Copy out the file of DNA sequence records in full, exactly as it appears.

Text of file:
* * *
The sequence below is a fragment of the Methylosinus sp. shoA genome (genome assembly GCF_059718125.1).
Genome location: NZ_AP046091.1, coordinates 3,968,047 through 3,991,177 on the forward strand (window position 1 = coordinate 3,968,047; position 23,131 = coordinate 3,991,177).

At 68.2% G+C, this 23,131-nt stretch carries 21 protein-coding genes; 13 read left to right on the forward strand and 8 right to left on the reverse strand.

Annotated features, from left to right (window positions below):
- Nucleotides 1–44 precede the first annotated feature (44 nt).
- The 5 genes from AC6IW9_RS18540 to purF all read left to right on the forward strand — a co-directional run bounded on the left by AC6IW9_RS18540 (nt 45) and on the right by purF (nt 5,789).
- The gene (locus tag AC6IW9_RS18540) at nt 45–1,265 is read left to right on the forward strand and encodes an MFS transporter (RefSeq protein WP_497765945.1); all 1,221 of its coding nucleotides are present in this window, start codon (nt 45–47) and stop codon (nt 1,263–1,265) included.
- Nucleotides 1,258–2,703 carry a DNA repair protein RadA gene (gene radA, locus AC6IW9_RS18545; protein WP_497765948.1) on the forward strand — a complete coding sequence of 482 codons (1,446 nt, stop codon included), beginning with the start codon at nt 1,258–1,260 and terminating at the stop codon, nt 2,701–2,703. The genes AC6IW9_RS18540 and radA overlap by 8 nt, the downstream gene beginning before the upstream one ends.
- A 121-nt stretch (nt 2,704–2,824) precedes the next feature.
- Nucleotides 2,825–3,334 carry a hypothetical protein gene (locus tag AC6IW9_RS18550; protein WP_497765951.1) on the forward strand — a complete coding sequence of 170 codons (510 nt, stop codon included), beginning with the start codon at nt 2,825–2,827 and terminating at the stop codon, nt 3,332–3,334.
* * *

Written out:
The sequence below is a fragment of the Methylosinus sp. shoA genome (genome assembly GCF_059718125.1).
Genome location: NZ_AP046091.1, coordinates 3,968,047 through 3,991,177 on the forward strand (window position 1 = coordinate 3,968,047; position 23,131 = coordinate 3,991,177).

At 68.2% G+C, this 23,131-nt stretch carries 21 protein-coding genes; 13 read left to right on the forward strand and 8 right to left on the reverse strand.

Annotated features, from left to right (window positions below):
- Nucleotides 1–44 precede the first annotated feature (44 nt).
- The 5 genes from AC6IW9_RS18540 to purF all read left to right on the forward strand — a co-directional run bounded on the left by AC6IW9_RS18540 (nt 45) and on the right by purF (nt 5,789).
- The gene (locus tag AC6IW9_RS18540) at nt 45–1,265 is read left to right on the forward strand and encodes an MFS transporter (RefSeq protein WP_497765945.1); all 1,221 of its coding nucleotides are present in this window, start codon (nt 45–47) and stop codon (nt 1,263–1,265) included.
- Nucleotides 1,258–2,703 carry a DNA repair protein RadA gene (gene radA, locus AC6IW9_RS18545; protein WP_497765948.1) on the forward strand — a complete coding sequence of 482 codons (1,446 nt, stop codon included), beginning with the start codon at nt 1,258–1,260 and terminating at the stop codon, nt 2,701–2,703. The genes AC6IW9_RS18540 and radA overlap by 8 nt, the downstream gene beginning before the upstream one ends.
- A 121-nt stretch (nt 2,704–2,824) precedes the next feature.
- Nucleotides 2,825–3,334 carry a hypothetical protein gene (locus tag AC6IW9_RS18550; protein WP_497765951.1) on the forward strand — a complete coding sequence of 170 codons (510 nt, stop codon included), beginning with the start codon at nt 2,825–2,827 and terminating at the stop codon, nt 3,332–3,334.